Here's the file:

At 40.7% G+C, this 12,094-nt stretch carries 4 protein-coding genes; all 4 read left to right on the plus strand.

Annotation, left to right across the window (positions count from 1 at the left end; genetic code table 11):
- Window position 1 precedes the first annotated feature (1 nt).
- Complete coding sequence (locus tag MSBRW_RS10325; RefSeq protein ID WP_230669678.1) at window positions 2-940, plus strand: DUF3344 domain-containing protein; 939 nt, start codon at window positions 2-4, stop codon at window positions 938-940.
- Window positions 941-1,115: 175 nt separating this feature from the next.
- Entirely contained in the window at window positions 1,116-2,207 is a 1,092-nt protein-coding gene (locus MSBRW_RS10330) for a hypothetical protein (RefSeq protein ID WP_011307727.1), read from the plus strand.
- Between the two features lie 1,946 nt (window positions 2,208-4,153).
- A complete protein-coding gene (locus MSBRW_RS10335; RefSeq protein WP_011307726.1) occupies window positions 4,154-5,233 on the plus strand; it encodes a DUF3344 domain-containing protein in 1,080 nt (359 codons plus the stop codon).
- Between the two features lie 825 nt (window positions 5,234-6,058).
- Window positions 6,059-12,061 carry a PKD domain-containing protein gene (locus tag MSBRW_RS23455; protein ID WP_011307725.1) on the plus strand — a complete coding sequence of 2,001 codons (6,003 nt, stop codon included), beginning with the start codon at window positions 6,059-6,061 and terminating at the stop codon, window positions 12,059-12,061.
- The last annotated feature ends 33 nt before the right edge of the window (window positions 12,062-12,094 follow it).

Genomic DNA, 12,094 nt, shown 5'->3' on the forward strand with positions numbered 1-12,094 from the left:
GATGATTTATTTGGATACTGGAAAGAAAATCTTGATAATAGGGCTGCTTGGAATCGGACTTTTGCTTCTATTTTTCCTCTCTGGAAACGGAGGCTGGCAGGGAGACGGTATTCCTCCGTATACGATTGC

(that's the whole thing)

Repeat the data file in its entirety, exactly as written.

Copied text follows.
At 40.7% G+C, this 12,094-nt stretch carries 4 protein-coding genes; all 4 read left to right on the plus strand.

Annotation, left to right across the window (positions count from 1 at the left end; genetic code table 11):
- Window position 1 precedes the first annotated feature (1 nt).
- Complete coding sequence (locus tag MSBRW_RS10325; RefSeq protein ID WP_230669678.1) at window positions 2-940, plus strand: DUF3344 domain-containing protein; 939 nt, start codon at window positions 2-4, stop codon at window positions 938-940.
- Window positions 941-1,115: 175 nt separating this feature from the next.
- Entirely contained in the window at window positions 1,116-2,207 is a 1,092-nt protein-coding gene (locus MSBRW_RS10330) for a hypothetical protein (RefSeq protein ID WP_011307727.1), read from the plus strand.
- Between the two features lie 1,946 nt (window positions 2,208-4,153).
- A complete protein-coding gene (locus MSBRW_RS10335; RefSeq protein WP_011307726.1) occupies window positions 4,154-5,233 on the plus strand; it encodes a DUF3344 domain-containing protein in 1,080 nt (359 codons plus the stop codon).
- Between the two features lie 825 nt (window positions 5,234-6,058).
- Window positions 6,059-12,061 carry a PKD domain-containing protein gene (locus tag MSBRW_RS23455; protein ID WP_011307725.1) on the plus strand — a complete coding sequence of 2,001 codons (6,003 nt, stop codon included), beginning with the start codon at window positions 6,059-6,061 and terminating at the stop codon, window positions 12,059-12,061.
- The last annotated feature ends 33 nt before the right edge of the window (window positions 12,062-12,094 follow it).

Genomic DNA, 12,094 nt, shown 5'->3' on the forward strand with positions numbered 1-12,094 from the left:
GATGATTTATTTGGATACTGGAAAGAAAATCTTGATAATAGGGCTGCTTGGAATCGGACTTTTGCTTCTATTTTTCCTCTCTGGAAACGGAGGCTGGCAGGGAGACGGTATTCCTCCGTATACGATTGC